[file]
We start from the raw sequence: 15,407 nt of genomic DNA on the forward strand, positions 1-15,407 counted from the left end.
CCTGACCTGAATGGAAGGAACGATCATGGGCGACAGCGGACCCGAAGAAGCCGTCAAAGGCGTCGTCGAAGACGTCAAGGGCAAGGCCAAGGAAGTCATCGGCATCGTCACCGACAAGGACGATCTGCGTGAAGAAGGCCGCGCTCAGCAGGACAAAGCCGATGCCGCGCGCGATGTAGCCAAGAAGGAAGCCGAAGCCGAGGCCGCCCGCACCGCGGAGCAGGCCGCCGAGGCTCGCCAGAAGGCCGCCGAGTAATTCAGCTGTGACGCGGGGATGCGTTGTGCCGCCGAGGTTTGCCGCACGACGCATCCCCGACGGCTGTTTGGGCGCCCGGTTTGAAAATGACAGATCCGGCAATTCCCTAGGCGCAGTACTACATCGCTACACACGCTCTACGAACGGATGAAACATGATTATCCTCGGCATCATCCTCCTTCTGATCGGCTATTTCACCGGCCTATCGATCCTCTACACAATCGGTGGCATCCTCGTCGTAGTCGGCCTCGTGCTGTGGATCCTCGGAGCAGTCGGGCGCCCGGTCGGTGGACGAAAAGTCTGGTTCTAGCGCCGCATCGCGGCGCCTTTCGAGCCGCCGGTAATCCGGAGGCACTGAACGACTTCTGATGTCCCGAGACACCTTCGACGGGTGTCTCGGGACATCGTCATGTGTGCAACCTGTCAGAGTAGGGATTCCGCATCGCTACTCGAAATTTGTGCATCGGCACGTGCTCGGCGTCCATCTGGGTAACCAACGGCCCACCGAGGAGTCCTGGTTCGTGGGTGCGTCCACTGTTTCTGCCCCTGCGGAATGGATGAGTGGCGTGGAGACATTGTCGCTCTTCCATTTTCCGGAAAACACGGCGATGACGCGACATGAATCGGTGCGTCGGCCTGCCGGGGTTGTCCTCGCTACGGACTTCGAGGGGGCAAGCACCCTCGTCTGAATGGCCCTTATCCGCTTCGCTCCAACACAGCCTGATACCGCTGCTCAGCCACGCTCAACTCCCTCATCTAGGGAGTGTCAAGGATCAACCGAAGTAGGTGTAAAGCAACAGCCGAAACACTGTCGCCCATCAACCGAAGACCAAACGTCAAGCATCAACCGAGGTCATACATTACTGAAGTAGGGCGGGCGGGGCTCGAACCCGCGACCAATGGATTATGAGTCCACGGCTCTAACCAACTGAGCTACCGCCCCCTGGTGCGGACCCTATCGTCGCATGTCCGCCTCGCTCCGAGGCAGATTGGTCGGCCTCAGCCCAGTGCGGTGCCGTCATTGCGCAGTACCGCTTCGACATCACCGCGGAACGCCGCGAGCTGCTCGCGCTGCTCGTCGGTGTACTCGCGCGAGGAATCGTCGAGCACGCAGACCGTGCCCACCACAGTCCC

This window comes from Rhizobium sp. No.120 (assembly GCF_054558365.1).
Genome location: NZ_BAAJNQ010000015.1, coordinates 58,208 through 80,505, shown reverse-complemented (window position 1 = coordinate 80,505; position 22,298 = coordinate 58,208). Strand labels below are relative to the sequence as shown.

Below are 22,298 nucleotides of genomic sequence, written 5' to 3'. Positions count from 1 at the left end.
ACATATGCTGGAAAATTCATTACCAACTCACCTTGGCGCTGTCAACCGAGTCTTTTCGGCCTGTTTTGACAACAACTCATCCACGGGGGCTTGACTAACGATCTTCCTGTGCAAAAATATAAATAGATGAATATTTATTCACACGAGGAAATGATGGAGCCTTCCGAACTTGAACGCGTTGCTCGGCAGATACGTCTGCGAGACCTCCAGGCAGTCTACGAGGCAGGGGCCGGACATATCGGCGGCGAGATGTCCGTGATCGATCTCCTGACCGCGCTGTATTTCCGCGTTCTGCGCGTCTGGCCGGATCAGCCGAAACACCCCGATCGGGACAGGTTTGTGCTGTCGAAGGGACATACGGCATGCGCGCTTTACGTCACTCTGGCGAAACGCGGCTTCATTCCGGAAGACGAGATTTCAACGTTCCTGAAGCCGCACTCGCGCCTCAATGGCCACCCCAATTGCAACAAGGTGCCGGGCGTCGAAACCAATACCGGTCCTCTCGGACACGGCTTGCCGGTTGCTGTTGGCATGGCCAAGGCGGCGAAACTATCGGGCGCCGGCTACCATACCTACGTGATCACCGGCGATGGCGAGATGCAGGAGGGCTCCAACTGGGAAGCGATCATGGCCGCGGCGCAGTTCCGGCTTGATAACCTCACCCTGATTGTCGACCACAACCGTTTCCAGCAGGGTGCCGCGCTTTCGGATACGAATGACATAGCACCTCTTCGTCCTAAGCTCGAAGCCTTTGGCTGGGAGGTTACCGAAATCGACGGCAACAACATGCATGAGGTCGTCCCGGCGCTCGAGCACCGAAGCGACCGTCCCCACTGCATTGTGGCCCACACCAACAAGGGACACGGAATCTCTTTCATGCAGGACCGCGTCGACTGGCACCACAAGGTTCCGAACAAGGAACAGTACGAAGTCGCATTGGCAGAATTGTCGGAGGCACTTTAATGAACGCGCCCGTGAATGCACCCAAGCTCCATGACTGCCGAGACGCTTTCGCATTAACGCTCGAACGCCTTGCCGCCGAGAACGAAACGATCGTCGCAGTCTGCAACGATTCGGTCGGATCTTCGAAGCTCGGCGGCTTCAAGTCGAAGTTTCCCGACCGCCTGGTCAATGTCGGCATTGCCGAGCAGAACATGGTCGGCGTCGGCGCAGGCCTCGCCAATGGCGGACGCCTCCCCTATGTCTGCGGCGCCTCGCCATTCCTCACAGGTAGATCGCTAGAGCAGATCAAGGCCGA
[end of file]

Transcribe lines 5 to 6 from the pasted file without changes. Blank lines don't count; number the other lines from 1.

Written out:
Below are 22,298 nucleotides of genomic sequence, written 5' to 3'. Positions count from 1 at the left end.
ACATATGCTGGAAAATTCATTACCAACTCACCTTGGCGCTGTCAACCGAGTCTTTTCGGCCTGTTTTGACAACAACTCATCCACGGGGGCTTGACTAACGATCTTCCTGTGCAAAAATATAAATAGATGAATATTTATTCACACGAGGAAATGATGGAGCCTTCCGAACTTGAACGCGTTGCTCGGCAGATACGTCTGCGAGACCTCCAGGCAGTCTACGAGGCAGGGGCCGGACATATCGGCGGCGAGATGTCCGTGATCGATCTCCTGACCGCGCTGTATTTCCGCGTTCTGCGCGTCTGGCCGGATCAGCCGAAACACCCCGATCGGGACAGGTTTGTGCTGTCGAAGGGACATACGGCATGCGCGCTTTACGTCACTCTGGCGAAACGCGGCTTCATTCCGGAAGACGAGATTTCAACGTTCCTGAAGCCGCACTCGCGCCTCAATGGCCACCCCAATTGCAACAAGGTGCCGGGCGTCGAAACCAATACCGGTCCTCTCGGACACGGCTTGCCGGTTGCTGTTGGCATGGCCAAGGCGGCGAAACTATCGGGCGCCGGCTACCATACCTACGTGATCACCGGCGATGGCGAGATGCAGGAGGGCTCCAACTGGGAAGCGATCATGGCCGCGGCGCAGTTCCGGCTTGATAACCTCACCCTGATTGTCGACCACAACCGTTTCCAGCAGGGTGCCGCGCTTTCGGATACGAATGACATAGCACCTCTTCGTCCTAAGCTCGAAGCCTTTGGCTGGGAGGTTACCGAAATCGACGGCAACAACATGCATGAGGTCGTCCCGGCGCTCGAGCACCGAAGCGACCGTCCCCACTGCATTGTGGCCCACACCAACAAGGGACACGGAATCTCTTTCATGCAGGACCGCGTCGACTGGCACCACAAGGTTCCGAACAAGGAACAGTACGAAGTCGCATTGGCAGAATTGTCGGAGGCACTTTAATGAACGCGCCCGTGAATGCACCCAAGCTCCATGACTGCCGAGACGCTTTCGCATTAACGCTCGAACGCCTTGCCGCCGAGAACGAAACGATCGTCGCAGTCTGCAACGATTCGGTCGGATCTTCGAAGCTCGGCGGCTTCAAGTCGAAGTTTCCCGACCGCCTGGTCAATGTCGGCATTGCCGAGCAGAACATGGTCGGCGTCGGCGCAGGCCTCGCCAATGGCGGACGCCTCCCCTATGTCTGCGGCGCCTCGCCATTCCTCACAGGTAGATCGCTAGAGCAGATCAAGGCCGA